Answering your questions: Sedating and anesthetizing patients that have organ system dysfunction

Answering your questions: Sedating and anesthetizing patients that have organ system dysfunction

What agents and monitoring devices might be better in these patients? This anesthesiologist tells you how to handle common situations.
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Jul 01, 2005

Q: Based on the results of physical examination and routine screening tests, what constitutes dysfunction of such severity to warrant a change in routine sedation or anesthetic protocols?

Preanesthetic evaluations can reduce morbidity by alerting a clinician to take action to optimize a patient's preoperative status and perioperative management. In my opinion, preanesthetic evaluations should initially include only a thorough history and physical examination. When abnormalities are found in the history and during the physical examination, additional diagnostic tests should be performed to confirm and measure these findings. When no abnormalities are identified in the history or during physical examination and a complete blood count, serum chemistry profile, and urinalysis are nevertheless performed, the likelihood of obtaining an abnormal test result is high, but I think the clinical relevance of an abnormal result under these circumstances is questionable.1 We get into trouble if we make erroneous laboratory results the problem.

For example, a threefold increase in liver enzyme activity on a serum chemistry profile may suggest that something (e.g. trauma, inflammation) has caused enzymes to leak out of liver cells; however, this does not tell us much about liver function or the liver's ability to metabolize anesthetic agents. Without supporting evidence, I probably wouldn't change my anesthetic protocol.

However, the decision to alter my protocol is obvious if I am already looking for changes in liver function based on the patient's history and physical examination findings, and the tests reveal decreased albumin and blood urea nitrogen concentrations. Such abnormalities suggest decreased liver function.

Another situation that requires a change in anesthetic management would be any elevation in the serum creatinine concentration. If it is determined that renal azotemia is present, we know that well over half of kidney function is gone. Measures I would take in response include

  • Eliminating any prerenal azotemia component and electrolyte abnormalities (e.g. potassium) before anesthesia
  • Maintaining a diuresis throughout the perioperative period by using a higher fluid administration rate (15 to 20 ml/kg/hr) and monitoring urine output (oliguria is less than 1 to 2 ml/kg/hr)
  • Monitoring anesthetic depth more closely and making appropriate changes more frequently to avoid excessive anesthetic agent administration.

With regard to changes in the use of specific anesthetic agents, ketamine is generally avoided in cats with renal disease since recovery may be unnecessarily prolonged because of decreased renal elimination. I also avoid alpha2 agonists, such as xylazine and medetomidine, in any patient with systemic disease, as cautioned by their labels. Dramatic changes in oxygen delivery to the tissues can occur in healthy patients after administering alpha2 agonists,2-5 and compromised patients should not be challenged when alternatives are available. Instead, I premedicate with opioids intravenously so I can avoid tranquilizers, decrease my induction agent dosages, and decrease vaporizer settings intraoperatively.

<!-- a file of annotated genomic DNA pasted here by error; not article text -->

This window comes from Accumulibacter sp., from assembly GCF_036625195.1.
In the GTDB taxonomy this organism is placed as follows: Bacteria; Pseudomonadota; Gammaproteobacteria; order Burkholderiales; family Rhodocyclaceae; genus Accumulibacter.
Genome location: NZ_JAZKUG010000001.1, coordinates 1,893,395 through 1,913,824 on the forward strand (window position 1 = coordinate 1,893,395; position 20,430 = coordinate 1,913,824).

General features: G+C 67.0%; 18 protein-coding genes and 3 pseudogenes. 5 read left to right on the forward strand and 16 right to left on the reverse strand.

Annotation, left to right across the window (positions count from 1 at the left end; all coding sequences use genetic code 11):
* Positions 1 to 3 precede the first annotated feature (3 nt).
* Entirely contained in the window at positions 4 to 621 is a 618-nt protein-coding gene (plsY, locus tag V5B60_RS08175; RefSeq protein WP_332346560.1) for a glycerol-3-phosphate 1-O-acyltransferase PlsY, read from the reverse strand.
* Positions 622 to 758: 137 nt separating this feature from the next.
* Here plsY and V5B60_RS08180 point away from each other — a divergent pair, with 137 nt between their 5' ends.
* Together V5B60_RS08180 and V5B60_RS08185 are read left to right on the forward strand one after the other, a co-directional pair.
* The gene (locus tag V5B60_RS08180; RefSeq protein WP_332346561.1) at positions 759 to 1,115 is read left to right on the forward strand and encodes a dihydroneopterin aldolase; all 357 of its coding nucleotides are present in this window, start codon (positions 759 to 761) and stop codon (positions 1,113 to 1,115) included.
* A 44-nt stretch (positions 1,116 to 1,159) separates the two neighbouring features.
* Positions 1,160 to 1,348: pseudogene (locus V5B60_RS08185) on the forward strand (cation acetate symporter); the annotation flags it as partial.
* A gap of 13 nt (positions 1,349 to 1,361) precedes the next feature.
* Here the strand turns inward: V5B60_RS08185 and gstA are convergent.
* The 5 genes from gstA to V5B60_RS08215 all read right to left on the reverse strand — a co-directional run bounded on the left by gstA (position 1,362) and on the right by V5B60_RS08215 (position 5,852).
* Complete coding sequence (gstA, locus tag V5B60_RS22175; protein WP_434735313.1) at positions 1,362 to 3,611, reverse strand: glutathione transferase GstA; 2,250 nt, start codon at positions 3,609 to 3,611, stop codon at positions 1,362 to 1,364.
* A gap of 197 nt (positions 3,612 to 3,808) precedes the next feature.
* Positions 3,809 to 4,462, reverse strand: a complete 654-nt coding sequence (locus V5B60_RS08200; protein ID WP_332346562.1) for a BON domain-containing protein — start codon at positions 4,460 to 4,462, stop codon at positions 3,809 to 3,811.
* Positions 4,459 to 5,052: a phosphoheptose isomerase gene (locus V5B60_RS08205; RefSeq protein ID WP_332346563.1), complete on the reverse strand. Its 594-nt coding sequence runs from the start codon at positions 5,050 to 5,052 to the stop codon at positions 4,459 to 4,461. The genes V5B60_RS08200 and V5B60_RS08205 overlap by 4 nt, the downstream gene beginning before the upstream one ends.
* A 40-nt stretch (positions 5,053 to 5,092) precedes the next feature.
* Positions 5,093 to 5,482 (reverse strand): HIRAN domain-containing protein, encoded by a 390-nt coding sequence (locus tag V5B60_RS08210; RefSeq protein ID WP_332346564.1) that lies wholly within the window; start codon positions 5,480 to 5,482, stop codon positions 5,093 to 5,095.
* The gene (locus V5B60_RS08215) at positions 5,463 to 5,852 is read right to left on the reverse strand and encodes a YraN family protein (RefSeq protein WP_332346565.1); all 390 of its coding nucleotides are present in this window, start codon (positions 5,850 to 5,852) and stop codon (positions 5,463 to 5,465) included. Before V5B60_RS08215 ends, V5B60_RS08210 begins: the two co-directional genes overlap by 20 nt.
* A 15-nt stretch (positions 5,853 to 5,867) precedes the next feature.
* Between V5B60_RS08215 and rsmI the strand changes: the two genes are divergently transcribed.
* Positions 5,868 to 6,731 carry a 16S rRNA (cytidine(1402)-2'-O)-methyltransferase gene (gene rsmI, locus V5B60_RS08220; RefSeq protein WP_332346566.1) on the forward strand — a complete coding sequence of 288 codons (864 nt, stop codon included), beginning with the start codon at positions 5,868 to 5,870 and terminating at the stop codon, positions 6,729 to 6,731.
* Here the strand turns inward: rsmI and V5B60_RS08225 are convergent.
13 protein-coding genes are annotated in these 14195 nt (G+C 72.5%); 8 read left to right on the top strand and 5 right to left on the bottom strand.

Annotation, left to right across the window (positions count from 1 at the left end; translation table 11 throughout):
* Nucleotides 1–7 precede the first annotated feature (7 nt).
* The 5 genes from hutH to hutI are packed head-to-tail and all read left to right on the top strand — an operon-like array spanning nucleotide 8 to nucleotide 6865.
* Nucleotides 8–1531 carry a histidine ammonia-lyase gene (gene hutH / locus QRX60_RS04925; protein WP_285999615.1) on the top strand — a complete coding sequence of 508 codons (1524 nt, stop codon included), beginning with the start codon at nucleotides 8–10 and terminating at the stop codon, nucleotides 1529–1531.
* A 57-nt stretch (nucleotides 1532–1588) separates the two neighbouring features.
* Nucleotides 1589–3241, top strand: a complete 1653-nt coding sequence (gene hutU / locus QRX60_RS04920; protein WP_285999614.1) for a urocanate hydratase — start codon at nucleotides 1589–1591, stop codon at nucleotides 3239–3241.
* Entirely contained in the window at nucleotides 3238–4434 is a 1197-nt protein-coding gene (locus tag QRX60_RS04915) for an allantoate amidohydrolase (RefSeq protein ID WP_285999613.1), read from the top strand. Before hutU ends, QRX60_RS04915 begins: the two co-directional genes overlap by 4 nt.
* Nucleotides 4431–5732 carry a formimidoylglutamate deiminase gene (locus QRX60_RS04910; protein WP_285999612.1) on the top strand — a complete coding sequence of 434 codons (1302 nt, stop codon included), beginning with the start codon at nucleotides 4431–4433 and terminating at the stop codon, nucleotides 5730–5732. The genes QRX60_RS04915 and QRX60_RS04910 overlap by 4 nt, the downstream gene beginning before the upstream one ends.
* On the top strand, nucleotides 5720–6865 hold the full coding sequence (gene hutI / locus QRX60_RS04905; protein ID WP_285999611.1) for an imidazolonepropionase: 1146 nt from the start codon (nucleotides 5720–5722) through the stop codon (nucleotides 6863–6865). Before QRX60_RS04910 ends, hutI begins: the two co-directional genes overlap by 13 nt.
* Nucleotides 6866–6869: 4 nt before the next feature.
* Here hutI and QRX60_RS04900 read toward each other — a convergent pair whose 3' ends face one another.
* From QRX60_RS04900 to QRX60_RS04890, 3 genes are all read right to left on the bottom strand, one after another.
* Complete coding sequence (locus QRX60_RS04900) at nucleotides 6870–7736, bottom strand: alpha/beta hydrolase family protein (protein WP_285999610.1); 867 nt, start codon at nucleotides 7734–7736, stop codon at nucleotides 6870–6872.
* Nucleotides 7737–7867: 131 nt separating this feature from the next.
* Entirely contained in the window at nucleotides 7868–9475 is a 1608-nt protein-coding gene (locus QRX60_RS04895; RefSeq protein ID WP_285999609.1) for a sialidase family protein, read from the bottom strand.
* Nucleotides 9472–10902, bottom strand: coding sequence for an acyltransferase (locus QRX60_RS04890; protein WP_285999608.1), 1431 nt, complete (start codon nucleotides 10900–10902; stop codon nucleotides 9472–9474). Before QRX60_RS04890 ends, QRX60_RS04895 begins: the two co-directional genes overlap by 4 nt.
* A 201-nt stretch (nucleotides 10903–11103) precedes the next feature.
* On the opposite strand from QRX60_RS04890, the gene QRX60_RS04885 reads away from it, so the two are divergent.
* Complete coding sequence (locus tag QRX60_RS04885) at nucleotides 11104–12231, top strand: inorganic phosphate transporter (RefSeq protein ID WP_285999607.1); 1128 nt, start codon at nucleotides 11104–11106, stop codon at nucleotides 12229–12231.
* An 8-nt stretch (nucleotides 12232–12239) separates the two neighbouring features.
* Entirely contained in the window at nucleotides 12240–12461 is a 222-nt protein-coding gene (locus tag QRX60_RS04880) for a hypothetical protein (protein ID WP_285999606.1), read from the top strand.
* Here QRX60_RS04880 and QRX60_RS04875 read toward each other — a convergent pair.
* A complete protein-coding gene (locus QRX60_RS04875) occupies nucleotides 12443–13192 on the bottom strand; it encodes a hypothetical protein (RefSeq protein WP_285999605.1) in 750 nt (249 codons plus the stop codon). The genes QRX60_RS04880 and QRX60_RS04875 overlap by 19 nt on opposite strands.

Any hepatic, renal, cardiovascular, pulmonary, or central nervous system dysfunction in a patient should elicit a proportional response when making decisions about the patient's anesthetic management. If I can reasonably use a measure that may improve preoperative patient status and perioperative management, I should take that measure.

Q: Is intravenous induction safer than mask induction in dogs or cats with cardiac or respiratory disease?

The concentrations of inhalant anesthetics required for mask induction cause cardiorespiratory depression (i.e. peripheral vasodilation, hypercapnia) similar to or greater than that associated with most intravenous induction agents. Moreover, mask inductions are usually more expensive than injectable inductions, and environmental pollution is unavoidable.

Perceived advantages of mask inductions include the following:

  • Inhalation anesthetics can be easily eliminated from the body with ventilation; they are not nearly as dependent on redistribution and metabolism for recovery as most injectables are.
  • The change in anesthetic depth is typically gradual compared with boluses of intravenous induction agents, giving the patient time to compensate for cardiovascular changes.
  • Intravenous access is not required (though it is ideal before any anesthetic induction).

I have switched from intravenous to mask induction when the premedication effect was much greater than I expected. In this situation, mask induction is possible by using vaporizer settings no higher than 1% isoflurane or 2.5% sevoflurane.